Screen Shot 2019-02-08 at 5.19.13 PMScreen Shot 2019-02-08 at 5.19.28 PM

It’s interesting to see your activity for anything because of how unaware you are of what you do daily. From my chart, it shows that I am most active on Tuesday evenings between 5-6 pm and Mondays around 5 pm. I didn’t know that there was a particular language that’s used on Twitter and I’m still trying to figure out what the language part means. Twitter activity is something that I would like to keep using after this class to see if my activity continues or decrease over the next few months after the semester is over. This ties into exploring the tracking of myself online activity that we had to do.

I chose Am I Unique? (Website Link Here ). Honestly, I only wanted that because I thought the title was intriguing. On the side, there was an option to look at my fingerprint. Once I clicked on it, the site told me that I was traceable, which made me extremely uncomfortable. This made me second guess how I live online and how I can be safer on the internet. The Data Detox is definitely an excellent start to that.

Screen Shot 2019-02-08 at 5.21.36 PM

Besides the fingerprint, viewing the other analysis that the site gave me I thought was fascinating, which are the screenshots shown below.



I don’t want to jump too far ahead of myself, but I am started to get a better understanding of how Network Narrative works. This week was a push outside of my comfort zone and a great learning opportunity as well. I can’t wait to discuss this in class, and I look forward to next week’s activities!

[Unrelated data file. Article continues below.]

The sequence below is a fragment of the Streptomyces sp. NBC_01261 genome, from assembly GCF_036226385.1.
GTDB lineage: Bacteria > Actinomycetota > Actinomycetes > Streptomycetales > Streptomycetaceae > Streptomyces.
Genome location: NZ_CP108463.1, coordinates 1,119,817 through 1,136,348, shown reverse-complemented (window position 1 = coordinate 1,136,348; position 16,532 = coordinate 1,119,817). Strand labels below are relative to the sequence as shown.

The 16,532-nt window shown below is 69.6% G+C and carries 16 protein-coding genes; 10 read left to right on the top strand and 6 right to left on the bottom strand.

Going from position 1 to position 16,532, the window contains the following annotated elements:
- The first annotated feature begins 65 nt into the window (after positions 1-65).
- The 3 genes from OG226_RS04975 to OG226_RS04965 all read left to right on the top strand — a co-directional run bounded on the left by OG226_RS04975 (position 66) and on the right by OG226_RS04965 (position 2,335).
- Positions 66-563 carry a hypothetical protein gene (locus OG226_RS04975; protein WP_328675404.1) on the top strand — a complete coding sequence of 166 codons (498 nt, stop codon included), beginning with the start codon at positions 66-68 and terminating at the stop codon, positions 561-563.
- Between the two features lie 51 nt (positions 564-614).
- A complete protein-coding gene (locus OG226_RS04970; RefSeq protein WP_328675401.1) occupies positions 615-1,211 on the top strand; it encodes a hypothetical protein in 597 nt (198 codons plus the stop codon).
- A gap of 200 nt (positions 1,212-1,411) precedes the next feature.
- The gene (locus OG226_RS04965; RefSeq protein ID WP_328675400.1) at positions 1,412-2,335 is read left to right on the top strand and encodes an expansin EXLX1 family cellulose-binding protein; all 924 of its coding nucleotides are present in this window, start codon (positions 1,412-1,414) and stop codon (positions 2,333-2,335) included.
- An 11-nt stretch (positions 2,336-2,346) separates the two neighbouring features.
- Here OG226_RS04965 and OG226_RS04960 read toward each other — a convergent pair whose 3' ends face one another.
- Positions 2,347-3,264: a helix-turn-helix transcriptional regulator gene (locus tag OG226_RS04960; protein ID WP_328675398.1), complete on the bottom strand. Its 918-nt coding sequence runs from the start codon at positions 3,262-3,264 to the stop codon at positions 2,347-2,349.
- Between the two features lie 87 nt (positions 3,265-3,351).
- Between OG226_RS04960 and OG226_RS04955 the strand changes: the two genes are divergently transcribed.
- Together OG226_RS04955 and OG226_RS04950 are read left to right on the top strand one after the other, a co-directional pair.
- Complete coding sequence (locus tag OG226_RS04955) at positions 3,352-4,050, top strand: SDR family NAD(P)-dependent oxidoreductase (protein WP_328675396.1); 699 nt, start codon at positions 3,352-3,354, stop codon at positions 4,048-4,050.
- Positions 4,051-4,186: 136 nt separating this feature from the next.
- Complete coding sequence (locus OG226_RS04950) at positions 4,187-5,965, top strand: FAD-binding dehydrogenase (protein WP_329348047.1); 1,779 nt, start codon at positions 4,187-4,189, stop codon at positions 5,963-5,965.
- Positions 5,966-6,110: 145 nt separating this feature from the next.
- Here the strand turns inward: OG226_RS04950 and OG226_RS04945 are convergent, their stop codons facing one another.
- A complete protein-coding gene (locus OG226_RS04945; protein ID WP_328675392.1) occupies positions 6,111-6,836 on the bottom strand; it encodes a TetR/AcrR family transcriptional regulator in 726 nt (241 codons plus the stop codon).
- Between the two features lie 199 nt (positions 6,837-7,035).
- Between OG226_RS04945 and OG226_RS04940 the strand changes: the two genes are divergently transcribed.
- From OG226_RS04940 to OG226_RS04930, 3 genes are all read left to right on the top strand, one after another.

The DDAs (DDA Link Here) that I did this week was fun but also very reflective. Check them out!



Check out my other recent blogs!

The ‘K’ in Keurig Stands for Kreepy

What Color Duct Tape Should Go On My Webcam? 🤔


8 thoughts on “I Actually Really Do Feel like Someone is Always Watching Me…👀

  1. Excellent work this week, not only doing the activities but thinking about their meaning. Part of the reason we ask you to do the twitter analysis is as a before Netnarr picture we will compare to later. It’s also to say that not all tracking is bad; you can use data to have insight into your own activity.

    Yet at the same time, if all this data is aggregated, then maybe you can see how it has value to twitter. Maybe they give different kinds of ads to people active on Thursdays (I am just wildly speculating).

    And I am very glad to hear your awareness after the Data Detox. Whether you do all the steps is not important, it’s more important you have awareness.

    This is very good writing for this week- one thing I would like to see is that when you mention the sites/tools you used, or Do Not Track, is to add a link to them. If someone else just reads this blog post, and they are not in the class, how can they know what you are talking about (besides making them search). Please use links to add reference points to others (or even yourself in the future, when you forget the details of this class).

    Also, it is great that you did link to your DDA responses, but WordPress makes it easy to embed that tweet right in your post. All you need to do is put the web address on a blank line (without a link) and press return — see the details


    This works for YouTube videos as well; it’s better to keep your media inside your page rather then sending them away. Ask me if you need help with this.


    1. Thank you for your response! As far as adding the DDAs go, I did try the method you told me from my last blog and nothing worked. I’m not sure why. That’s why I had to add it the way I did. For next week I will try again!